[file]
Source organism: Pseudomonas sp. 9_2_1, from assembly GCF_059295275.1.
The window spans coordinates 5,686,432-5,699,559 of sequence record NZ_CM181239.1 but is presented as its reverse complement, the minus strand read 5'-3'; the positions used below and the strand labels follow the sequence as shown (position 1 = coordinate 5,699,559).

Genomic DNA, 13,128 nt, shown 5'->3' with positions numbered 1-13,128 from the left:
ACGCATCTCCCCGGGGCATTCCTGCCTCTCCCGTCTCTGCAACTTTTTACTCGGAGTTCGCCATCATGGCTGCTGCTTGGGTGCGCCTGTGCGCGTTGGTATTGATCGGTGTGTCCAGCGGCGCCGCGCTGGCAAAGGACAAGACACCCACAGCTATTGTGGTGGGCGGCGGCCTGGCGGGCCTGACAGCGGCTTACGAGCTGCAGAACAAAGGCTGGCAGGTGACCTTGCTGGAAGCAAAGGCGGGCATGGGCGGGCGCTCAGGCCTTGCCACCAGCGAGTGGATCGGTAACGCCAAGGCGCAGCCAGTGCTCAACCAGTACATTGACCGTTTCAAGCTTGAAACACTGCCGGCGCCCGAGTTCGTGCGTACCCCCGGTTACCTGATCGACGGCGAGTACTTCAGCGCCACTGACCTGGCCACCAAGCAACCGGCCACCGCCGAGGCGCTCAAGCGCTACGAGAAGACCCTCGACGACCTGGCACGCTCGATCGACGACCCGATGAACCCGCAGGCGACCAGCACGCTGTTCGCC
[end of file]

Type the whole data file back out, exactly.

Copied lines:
Source organism: Pseudomonas sp. 9_2_1, from assembly GCF_059295275.1.
The window spans coordinates 5,686,432-5,699,559 of sequence record NZ_CM181239.1 but is presented as its reverse complement, the minus strand read 5'-3'; the positions used below and the strand labels follow the sequence as shown (position 1 = coordinate 5,699,559).

Genomic DNA, 13,128 nt, shown 5'->3' with positions numbered 1-13,128 from the left:
ACGCATCTCCCCGGGGCATTCCTGCCTCTCCCGTCTCTGCAACTTTTTACTCGGAGTTCGCCATCATGGCTGCTGCTTGGGTGCGCCTGTGCGCGTTGGTATTGATCGGTGTGTCCAGCGGCGCCGCGCTGGCAAAGGACAAGACACCCACAGCTATTGTGGTGGGCGGCGGCCTGGCGGGCCTGACAGCGGCTTACGAGCTGCAGAACAAAGGCTGGCAGGTGACCTTGCTGGAAGCAAAGGCGGGCATGGGCGGGCGCTCAGGCCTTGCCACCAGCGAGTGGATCGGTAACGCCAAGGCGCAGCCAGTGCTCAACCAGTACATTGACCGTTTCAAGCTTGAAACACTGCCGGCGCCCGAGTTCGTGCGTACCCCCGGTTACCTGATCGACGGCGAGTACTTCAGCGCCACTGACCTGGCCACCAAGCAACCGGCCACCGCCGAGGCGCTCAAGCGCTACGAGAAGACCCTCGACGACCTGGCACGCTCGATCGACGACCCGATGAACCCGCAGGCGACCAGCACGCTGTTCGCC